assisted by student worker David Hanson. (Photos by Linda Weiford, WSU News)
USDA plant geneticist Rebecca McGee blows the thin coating away
from just-picked lentil seeds.
“Lentils have an identity problem that they don’t deserve,” said USDA plant geneticist Rebecca McGee, an adjunct professor at Washington State University who oversees the nation’s lentil breeding program at the Pullman campus for the federal Agricultural Research Service.
“Unfortunately, a lot of Americans don’t realize how versatile they are,” she said, plucking pods off the spindly, honey-colored plants grown at WSU’s Spillman Agronomy Farm a couple miles from campus.
“I think we’re getting beyond that,” said McGee. Thanks to marketing efforts of the USA Dry Pea and Lentil Council (http://www.pea-lentil.com/) in Moscow, Idaho, lentils are slowly earning a bigger place at the kitchen table, she said.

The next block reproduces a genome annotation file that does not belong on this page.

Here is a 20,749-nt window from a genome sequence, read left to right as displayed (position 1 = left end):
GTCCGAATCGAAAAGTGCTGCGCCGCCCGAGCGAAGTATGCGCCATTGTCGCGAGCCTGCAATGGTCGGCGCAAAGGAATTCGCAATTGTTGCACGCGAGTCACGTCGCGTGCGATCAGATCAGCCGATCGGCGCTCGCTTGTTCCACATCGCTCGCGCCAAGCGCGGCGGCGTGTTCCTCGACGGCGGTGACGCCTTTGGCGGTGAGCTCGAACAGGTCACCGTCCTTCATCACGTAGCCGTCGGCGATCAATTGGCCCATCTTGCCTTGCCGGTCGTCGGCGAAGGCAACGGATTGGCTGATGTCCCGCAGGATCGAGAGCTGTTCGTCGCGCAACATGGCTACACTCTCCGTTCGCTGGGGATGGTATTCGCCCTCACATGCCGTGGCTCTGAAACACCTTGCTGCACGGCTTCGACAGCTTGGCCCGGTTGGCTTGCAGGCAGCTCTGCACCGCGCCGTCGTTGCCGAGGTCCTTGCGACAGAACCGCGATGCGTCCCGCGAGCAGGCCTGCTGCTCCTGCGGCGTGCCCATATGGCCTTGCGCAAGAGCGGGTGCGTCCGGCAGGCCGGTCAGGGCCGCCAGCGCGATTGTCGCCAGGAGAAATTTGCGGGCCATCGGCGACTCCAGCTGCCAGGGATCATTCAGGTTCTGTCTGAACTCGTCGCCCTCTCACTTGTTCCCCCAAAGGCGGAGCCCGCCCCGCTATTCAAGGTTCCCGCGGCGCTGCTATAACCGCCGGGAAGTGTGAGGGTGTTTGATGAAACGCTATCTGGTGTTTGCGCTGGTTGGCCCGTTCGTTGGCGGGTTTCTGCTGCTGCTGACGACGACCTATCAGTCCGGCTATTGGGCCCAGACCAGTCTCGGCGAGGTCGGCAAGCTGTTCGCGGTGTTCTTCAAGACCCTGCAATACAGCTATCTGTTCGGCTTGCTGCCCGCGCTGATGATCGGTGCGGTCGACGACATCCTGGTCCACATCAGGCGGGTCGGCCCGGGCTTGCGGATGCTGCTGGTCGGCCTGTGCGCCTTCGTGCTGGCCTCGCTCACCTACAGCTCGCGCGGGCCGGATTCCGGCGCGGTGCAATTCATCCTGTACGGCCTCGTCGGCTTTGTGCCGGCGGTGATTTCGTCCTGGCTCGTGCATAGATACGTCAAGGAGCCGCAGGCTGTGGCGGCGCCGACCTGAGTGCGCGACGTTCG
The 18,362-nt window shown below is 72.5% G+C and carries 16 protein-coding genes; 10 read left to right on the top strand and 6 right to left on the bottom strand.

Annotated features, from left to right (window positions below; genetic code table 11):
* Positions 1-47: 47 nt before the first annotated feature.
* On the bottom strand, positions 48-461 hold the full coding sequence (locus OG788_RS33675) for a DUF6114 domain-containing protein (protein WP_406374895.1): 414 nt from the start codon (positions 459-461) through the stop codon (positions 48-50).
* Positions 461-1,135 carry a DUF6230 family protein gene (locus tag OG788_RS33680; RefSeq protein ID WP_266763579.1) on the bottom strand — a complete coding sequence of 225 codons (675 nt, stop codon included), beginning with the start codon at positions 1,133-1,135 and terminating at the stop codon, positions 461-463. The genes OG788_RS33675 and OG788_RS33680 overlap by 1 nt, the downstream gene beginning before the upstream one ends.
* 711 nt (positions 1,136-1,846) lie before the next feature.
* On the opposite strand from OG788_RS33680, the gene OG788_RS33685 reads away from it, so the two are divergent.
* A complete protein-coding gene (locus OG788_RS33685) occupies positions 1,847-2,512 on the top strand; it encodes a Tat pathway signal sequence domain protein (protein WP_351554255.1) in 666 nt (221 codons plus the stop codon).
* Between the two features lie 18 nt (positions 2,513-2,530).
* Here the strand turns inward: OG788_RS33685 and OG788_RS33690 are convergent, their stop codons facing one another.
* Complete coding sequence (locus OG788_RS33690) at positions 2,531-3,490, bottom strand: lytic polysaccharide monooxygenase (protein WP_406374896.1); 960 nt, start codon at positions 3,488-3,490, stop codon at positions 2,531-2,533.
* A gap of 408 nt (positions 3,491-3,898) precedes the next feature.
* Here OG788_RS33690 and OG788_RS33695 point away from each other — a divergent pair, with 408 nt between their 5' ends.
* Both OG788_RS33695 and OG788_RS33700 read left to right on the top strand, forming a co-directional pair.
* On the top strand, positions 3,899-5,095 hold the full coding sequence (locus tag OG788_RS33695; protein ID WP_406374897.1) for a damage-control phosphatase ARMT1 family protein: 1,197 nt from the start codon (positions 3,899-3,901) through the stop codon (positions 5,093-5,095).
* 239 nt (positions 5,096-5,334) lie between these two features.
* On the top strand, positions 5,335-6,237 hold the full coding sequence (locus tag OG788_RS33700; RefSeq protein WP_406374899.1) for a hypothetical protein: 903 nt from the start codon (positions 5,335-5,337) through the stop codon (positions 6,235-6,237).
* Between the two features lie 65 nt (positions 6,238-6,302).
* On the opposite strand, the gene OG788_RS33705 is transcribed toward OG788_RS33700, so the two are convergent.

Object of desire
|The research farm is located two miles from the WSU Pullman campus.|
Inspecting her plant rows at the Spillman farm, McGee split a pod with two finger tips, removed two seeds and tossed them into her mouth. As one of the nation’s top lentil breeders, it’s clear that she savors the subject of her research. Moving from one variety of lentil plant to another, she bit into the seeds and chewed, sampling them the way a viticulturist might taste subtle differences between wine grapes.
Lentil as a team player
Lentils are the seeds harvested
from the plant’s pods.
Ah, and the flavor. Cooked, the seeds taste rich, nutty and earthy, easily melding with other ingredients.
The Next Big Thing?
Eventually, a new variety could emerge that’s the Next Big Thing on the Palouse, said Tim McGreevy, executive director of the USA Dry Pea and Lentil Council.
Why does the tiny lentil flourish on the Palouse? First, credit our warm, dry summers – necessary to prevent mildews and soil-borne diseases that affect lentils.
But lentils still need moisture, and the region’s soil provides just the right support, explained McGee. Silty and high in organic matter, the soil retains water for long periods while sharing it with the roots of the plants.
“This makes it a great rotation crop,” said McGee, offering yet another example of how lentils are small, but mighty.